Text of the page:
The three lifeguards who work on Tamarindo beach left the lifeguard tower today to collaborate with the Red Cross in dealing with the floods in the last few hours in Guanacaste.
They are accompanied by two officials from the Red Cross’ Specialized First Response Unit (UEPI), which travels to big emergencies in the country.
“It’s a profile that handles mountains, air, events in open waters or fast waters. It’s a very specialized staff,” explained the coordinator of lifeguard agreements, Elieth Moraga.
The rescue workers are civil servants paid by the Red Cross and the Costa Rican Tourism Institute (ICT). They provide their services in Tamarindo through an agreement with the community’s integral development association.
This is the only beach in Guanacaste where Red Cross lifeguards work, but other beaches in the country such as Manuel Antonio, Cocles, Bahía Ballena, Ventanas and Manzanillo have them.
The agreement stipulates that they help with Red Cross emergencies in case the institution requires support, such as with the floods in the province during recent hours.
We have seen the increase in rainfall and hardly anyone is visiting [the beach]. Yesterday only six people went [to the beach], according to the daily monitoring we carry out,” Moraga explained.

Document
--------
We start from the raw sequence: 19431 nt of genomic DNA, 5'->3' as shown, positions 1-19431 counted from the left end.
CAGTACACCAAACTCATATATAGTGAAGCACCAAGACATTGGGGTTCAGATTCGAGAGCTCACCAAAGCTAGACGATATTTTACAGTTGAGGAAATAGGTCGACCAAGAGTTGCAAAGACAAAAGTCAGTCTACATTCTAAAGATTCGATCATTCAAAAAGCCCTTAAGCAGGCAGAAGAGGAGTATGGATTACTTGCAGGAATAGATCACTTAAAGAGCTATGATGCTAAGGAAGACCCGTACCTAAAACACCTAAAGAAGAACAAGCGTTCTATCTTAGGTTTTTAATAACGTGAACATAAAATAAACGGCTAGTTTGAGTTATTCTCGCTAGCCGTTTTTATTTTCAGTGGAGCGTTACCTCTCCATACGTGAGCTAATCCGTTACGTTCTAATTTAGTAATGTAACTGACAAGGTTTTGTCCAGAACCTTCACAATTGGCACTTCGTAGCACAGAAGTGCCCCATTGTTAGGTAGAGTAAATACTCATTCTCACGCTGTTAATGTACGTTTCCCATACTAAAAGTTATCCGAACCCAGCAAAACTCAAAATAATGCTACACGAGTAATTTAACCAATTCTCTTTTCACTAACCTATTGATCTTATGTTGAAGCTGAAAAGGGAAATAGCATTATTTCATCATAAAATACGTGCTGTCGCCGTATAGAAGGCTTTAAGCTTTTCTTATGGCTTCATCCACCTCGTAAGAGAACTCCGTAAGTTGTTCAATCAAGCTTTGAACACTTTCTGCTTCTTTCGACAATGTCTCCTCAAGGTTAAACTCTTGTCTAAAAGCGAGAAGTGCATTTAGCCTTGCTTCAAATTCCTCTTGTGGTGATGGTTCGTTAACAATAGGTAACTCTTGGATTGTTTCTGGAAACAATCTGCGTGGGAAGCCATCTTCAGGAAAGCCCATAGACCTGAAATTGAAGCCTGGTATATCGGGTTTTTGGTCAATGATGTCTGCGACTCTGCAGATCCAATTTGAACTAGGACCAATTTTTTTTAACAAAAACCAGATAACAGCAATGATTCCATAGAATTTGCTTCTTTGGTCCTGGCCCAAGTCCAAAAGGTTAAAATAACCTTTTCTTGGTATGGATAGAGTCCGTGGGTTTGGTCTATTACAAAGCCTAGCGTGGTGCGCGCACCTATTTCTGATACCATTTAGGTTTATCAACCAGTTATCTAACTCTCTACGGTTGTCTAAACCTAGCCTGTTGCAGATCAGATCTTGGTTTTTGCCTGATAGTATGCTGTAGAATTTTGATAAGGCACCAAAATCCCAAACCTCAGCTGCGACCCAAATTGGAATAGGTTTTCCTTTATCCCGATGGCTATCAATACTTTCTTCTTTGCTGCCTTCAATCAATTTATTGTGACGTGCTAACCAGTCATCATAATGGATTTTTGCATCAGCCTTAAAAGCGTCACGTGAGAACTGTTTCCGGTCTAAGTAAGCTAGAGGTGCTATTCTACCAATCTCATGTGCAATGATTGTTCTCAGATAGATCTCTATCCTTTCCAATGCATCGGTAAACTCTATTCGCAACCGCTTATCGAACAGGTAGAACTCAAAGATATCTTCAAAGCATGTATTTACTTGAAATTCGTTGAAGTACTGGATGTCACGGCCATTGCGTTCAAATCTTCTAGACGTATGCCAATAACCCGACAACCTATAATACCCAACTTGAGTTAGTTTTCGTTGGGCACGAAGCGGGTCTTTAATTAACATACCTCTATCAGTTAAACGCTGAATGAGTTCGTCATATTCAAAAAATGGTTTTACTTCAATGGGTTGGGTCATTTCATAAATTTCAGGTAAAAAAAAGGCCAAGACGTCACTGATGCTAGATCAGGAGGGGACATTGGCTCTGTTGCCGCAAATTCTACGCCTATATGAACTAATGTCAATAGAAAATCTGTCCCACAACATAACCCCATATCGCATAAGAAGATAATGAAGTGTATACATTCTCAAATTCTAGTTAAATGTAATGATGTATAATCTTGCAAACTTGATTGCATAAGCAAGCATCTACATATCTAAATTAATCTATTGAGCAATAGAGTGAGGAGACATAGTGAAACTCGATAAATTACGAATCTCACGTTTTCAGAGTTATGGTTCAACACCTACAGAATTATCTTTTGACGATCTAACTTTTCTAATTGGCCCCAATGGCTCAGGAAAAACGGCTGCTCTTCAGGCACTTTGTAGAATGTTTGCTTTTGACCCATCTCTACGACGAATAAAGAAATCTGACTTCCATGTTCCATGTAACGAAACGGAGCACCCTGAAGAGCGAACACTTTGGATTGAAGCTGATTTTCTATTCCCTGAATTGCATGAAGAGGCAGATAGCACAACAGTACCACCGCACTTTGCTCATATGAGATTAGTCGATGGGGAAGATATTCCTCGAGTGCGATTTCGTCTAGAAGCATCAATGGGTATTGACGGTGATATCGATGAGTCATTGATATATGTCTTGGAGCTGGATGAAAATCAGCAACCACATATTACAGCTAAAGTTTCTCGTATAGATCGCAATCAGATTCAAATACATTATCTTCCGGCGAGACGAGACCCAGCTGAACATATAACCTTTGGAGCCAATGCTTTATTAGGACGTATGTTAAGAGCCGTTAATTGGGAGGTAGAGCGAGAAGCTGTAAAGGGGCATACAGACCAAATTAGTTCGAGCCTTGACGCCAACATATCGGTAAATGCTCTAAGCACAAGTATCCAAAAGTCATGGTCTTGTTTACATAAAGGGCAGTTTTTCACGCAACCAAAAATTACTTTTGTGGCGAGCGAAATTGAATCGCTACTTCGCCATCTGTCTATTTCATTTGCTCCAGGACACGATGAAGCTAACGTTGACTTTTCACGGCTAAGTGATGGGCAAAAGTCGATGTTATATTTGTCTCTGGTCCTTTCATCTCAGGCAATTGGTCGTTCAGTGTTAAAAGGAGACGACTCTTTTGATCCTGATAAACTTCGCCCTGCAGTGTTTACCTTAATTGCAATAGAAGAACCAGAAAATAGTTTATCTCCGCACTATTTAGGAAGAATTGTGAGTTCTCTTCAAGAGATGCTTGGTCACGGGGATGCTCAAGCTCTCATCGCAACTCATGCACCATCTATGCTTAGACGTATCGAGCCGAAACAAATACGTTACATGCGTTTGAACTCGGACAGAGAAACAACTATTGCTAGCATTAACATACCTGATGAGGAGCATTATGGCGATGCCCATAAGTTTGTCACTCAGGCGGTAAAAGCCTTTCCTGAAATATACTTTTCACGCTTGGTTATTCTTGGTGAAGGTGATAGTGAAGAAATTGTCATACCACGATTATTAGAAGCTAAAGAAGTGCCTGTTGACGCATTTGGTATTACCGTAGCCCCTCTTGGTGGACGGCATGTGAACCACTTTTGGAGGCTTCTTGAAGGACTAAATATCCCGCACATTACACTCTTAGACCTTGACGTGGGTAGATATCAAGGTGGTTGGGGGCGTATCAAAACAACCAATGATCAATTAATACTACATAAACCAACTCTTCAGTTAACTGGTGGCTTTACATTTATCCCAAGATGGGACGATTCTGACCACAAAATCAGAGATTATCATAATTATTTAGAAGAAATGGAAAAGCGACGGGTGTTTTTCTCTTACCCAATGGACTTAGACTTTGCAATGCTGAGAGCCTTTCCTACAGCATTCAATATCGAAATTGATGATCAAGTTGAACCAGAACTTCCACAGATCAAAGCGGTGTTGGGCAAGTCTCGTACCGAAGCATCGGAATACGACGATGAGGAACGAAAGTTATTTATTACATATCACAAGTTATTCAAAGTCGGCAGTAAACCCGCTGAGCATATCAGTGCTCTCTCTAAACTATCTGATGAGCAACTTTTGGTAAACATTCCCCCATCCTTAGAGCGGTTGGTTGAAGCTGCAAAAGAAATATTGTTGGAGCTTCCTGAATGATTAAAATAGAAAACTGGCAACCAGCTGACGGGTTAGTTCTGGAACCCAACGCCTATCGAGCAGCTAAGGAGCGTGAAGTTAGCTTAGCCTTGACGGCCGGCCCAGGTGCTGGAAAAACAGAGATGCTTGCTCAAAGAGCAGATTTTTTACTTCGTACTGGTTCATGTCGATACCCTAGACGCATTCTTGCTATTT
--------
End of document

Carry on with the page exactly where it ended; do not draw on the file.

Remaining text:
According to Moraga, the lifeguards of Tamarindo have training in “rapid waters,” which are the kind formed by the floods that have occurred during recent hours, and that is what makes them suitable to collaborate with current operations.
“Rapid waters are bodies of water that can change their condition very quickly. A little water might be flowing now, but it may increase due to ground saturation, because a river overflowed or due to headwaters,” the coordinator explained.
Should We Go to the Beach?
In coordination with ADIT, the Red Cross warned that lifeguards would not be on duty today in Tamarindo, so the association asks swimmers and other visitors to increase prevention if they go to the beach.
The Red Cross official also recommended staying informed about rip tides and weather conditions, due to the possibility of rivers overflowing that could happen near the sea.
Lifeguards might just be away from the beach today.
If this is extended tomorrow, we are going to transfer lifeguards but from the central part, which are those who work in the national coordination of lifeguards, and they would go to cover things,” she added.
According to the National Emergency Commission (CNE), Santa Cruz, Carrillo and La Cruz have grouped 384 people in eight shelters: six in Santa Cruz, one in La Cruz and one in Carrillo. The institution warns that the rains will continue during the afternoon and early evening hours and that the orange alert continues in the country’s Pacific region and the North Zone.